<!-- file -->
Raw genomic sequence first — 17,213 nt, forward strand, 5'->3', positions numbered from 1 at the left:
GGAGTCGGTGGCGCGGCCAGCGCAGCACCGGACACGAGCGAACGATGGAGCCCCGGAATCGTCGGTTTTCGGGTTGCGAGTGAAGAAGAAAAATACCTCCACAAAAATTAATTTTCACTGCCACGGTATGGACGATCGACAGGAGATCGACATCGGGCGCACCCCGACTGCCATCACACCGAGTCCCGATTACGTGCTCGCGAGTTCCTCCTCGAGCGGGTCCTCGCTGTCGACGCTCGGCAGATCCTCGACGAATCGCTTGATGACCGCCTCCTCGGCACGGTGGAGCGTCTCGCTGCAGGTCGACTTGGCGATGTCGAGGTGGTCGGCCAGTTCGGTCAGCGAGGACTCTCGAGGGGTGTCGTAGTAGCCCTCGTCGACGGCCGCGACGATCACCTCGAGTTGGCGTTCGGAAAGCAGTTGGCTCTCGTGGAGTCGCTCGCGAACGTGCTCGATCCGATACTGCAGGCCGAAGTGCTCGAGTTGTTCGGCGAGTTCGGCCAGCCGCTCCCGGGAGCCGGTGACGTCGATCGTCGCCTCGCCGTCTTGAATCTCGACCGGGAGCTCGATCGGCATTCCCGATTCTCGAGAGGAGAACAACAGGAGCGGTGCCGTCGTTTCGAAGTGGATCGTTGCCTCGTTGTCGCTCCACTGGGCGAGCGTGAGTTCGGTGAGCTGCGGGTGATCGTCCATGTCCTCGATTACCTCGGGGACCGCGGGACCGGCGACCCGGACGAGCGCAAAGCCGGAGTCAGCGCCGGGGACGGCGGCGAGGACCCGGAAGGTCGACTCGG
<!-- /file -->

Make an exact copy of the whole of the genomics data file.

Raw genomic sequence first — 17,213 nt, forward strand, 5'->3', positions numbered from 1 at the left:
GGAGTCGGTGGCGCGGCCAGCGCAGCACCGGACACGAGCGAACGATGGAGCCCCGGAATCGTCGGTTTTCGGGTTGCGAGTGAAGAAGAAAAATACCTCCACAAAAATTAATTTTCACTGCCACGGTATGGACGATCGACAGGAGATCGACATCGGGCGCACCCCGACTGCCATCACACCGAGTCCCGATTACGTGCTCGCGAGTTCCTCCTCGAGCGGGTCCTCGCTGTCGACGCTCGGCAGATCCTCGACGAATCGCTTGATGACCGCCTCCTCGGCACGGTGGAGCGTCTCGCTGCAGGTCGACTTGGCGATGTCGAGGTGGTCGGCCAGTTCGGTCAGCGAGGACTCTCGAGGGGTGTCGTAGTAGCCCTCGTCGACGGCCGCGACGATCACCTCGAGTTGGCGTTCGGAAAGCAGTTGGCTCTCGTGGAGTCGCTCGCGAACGTGCTCGATCCGATACTGCAGGCCGAAGTGCTCGAGTTGTTCGGCGAGTTCGGCCAGCCGCTCCCGGGAGCCGGTGACGTCGATCGTCGCCTCGCCGTCTTGAATCTCGACCGGGAGCTCGATCGGCATTCCCGATTCTCGAGAGGAGAACAACAGGAGCGGTGCCGTCGTTTCGAAGTGGATCGTTGCCTCGTTGTCGCTCCACTGGGCGAGCGTGAGTTCGGTGAGCTGCGGGTGATCGTCCATGTCCTCGATTACCTCGGGGACCGCGGGACCGGCGACCCGGACGAGCGCAAAGCCGGAGTCAGCGCCGGGGACGGCGGCGAGGACCCGGAAGGTCGACTCGG